Lawmakers on Thursday passed legislation to make disrespecting or misusing the national anthem a criminal offence, with offenders liable to fines of up to HK$50,000 or three years in prison.
Forty-one legislators voted for the new law and only one voted against it. But this came as pro-democracy members were busy protesting over the legislation and a move to cut short debate on it.
In 2017, Beijing passed its own law outlawing any "insults" to the anthem and inserted this legislation into Annex III of the Basic Law, following repeated instances of Hong Kong football fans booing the March of the Volunteers at matches.
Pro-democracy legislators had successfully stalled the new law for months, with filibustering in the House Committee slowing down a raft of bills in Legco.
But the legislation was bumped up to the top of the agenda after the pro-establishment camp seized back control of proceedings last month.
All 21 amendments the pro-democracy camp put forward to the National Anthem Bill were voted down on Thursday morning. These included moves to reduce the penalties for violations and shortening the two-year time period the authorities will have to bring prosecutions from the date of the alleged offence.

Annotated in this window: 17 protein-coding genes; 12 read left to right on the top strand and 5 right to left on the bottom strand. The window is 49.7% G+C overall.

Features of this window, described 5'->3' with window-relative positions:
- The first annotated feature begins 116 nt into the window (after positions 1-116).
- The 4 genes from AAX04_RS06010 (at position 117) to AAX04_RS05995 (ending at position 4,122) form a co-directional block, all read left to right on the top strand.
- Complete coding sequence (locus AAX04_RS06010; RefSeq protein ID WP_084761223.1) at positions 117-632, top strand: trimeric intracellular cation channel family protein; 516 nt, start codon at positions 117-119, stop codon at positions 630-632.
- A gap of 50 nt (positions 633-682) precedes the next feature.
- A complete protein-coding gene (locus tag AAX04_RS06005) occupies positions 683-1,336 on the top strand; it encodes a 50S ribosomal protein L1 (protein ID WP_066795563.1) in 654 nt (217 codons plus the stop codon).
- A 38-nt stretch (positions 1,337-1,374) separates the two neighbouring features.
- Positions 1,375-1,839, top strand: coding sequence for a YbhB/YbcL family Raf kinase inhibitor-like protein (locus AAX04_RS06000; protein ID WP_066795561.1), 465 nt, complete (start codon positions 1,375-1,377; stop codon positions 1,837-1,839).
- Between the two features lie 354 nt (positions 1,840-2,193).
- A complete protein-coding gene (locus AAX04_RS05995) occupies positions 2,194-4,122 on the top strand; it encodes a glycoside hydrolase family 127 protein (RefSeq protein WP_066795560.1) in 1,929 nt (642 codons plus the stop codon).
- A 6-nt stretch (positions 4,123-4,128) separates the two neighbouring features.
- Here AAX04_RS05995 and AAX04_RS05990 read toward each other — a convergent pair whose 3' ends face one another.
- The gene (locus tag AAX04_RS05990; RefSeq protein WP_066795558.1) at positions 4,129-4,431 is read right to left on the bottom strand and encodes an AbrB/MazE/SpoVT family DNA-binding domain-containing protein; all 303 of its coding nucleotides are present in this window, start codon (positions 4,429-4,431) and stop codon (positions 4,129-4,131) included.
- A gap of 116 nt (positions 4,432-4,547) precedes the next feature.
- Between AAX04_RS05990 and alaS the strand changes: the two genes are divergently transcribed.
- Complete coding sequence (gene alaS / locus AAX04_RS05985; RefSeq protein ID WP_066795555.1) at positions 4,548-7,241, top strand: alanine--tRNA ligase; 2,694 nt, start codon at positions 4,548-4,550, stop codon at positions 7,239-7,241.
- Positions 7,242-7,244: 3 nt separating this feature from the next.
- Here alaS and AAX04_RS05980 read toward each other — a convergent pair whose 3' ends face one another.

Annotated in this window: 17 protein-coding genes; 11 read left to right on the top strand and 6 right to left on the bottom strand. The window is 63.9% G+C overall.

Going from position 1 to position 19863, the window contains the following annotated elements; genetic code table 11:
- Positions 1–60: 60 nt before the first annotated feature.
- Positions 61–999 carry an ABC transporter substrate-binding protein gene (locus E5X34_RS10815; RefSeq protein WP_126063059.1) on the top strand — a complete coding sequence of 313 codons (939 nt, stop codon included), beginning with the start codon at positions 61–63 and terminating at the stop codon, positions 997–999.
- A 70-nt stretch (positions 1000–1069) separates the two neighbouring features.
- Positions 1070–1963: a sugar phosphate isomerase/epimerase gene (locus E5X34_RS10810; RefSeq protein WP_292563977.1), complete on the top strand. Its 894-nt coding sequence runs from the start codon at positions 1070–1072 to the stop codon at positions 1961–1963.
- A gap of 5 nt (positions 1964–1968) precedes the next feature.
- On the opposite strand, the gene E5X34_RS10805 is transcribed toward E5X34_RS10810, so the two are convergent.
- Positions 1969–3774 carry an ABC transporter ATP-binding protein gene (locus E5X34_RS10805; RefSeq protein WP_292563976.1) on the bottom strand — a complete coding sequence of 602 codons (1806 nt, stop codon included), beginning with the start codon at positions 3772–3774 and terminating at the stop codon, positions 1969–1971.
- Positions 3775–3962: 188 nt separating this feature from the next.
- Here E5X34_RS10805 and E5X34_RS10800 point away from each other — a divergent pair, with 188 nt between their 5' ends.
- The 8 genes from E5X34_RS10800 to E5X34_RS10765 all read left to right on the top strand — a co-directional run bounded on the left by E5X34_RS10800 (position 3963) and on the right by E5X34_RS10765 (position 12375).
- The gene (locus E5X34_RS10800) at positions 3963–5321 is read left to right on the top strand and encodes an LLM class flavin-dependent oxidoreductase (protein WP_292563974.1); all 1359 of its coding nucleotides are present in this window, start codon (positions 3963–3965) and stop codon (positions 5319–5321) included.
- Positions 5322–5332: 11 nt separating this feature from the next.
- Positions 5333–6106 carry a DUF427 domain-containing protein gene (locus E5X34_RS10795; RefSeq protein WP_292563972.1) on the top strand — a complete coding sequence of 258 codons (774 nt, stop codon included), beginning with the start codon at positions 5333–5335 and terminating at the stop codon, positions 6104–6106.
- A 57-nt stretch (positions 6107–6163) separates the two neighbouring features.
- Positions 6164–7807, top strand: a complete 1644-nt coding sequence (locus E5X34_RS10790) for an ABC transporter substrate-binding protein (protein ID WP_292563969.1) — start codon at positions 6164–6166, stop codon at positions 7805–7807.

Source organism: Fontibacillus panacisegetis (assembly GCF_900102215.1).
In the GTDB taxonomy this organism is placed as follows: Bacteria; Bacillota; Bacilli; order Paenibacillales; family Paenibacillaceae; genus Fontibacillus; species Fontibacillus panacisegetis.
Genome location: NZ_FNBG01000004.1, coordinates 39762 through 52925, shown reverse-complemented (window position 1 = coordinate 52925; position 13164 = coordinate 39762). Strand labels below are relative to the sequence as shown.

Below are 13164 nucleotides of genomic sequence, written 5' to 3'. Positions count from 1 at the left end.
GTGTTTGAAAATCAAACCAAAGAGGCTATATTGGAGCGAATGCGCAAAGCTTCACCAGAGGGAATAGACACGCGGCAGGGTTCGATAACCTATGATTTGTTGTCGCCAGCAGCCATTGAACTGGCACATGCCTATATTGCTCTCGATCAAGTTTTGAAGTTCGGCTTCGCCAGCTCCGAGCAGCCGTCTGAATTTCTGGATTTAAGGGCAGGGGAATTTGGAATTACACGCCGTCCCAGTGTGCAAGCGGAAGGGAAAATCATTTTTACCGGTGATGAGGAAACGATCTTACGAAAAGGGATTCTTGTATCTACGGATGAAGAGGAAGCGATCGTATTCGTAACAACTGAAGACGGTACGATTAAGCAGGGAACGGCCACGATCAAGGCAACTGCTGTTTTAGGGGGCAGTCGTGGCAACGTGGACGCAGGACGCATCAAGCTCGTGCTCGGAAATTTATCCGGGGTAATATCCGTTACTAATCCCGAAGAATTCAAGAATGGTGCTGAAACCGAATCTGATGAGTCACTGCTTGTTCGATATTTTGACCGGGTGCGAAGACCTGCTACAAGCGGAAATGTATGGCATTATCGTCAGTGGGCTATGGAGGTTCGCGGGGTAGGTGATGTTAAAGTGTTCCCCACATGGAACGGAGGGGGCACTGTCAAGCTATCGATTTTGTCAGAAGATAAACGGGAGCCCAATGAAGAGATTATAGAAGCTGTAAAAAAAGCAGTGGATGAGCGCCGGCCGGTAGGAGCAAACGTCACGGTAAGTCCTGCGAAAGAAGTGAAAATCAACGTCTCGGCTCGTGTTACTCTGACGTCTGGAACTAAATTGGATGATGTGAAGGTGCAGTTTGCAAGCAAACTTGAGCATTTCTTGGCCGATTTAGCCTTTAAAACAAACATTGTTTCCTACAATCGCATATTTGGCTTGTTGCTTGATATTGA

As part of last-ditch efforts to stall the bill, debate was interrupted on Thursday lunchtime when opposition lawmakers Chu Hoi-dick and Ray Chan threw a foul-smelling liquid onto the chamber floor, leading to police and firefighters being called in.
Ahead of the vote, Democratic Party chairman Wu Chi-wai said he couldn't accept a law that could put people behind bars for as long as three years.
"If you want people to respect the national anthem, I'm afraid you have chosen the wrong approach. It is counterproductive," Wu said.
"You are only making people better understand what the national anthem has been distorted to represent. Originally, it was meant to ask us not to become slaves. But on the contrary, the Central People's Government is suppressing us and we are forced to become slaves of this regime."
Pro-Beijing councillor Chan Kin-por said the penalties have to be as stiff as they are, otherwise "radical teenagers" could be encouraged to challenge the new law.
Secretary for Constitutional and Mainland Affairs Erick Tsang, meanwhile, said the prison term and fine is in line with the National Flag and National Emblem Ordinance.
Tsang added that shortening the time allowed to prosecute people would have undermined law enforcement.
After the vote, he said people won't have to worry about the new law unless they deliberately and publicly disrespect the anthem, and he dismissed claims it will curtail freedom of speech.
The law will be gazetted on June 12.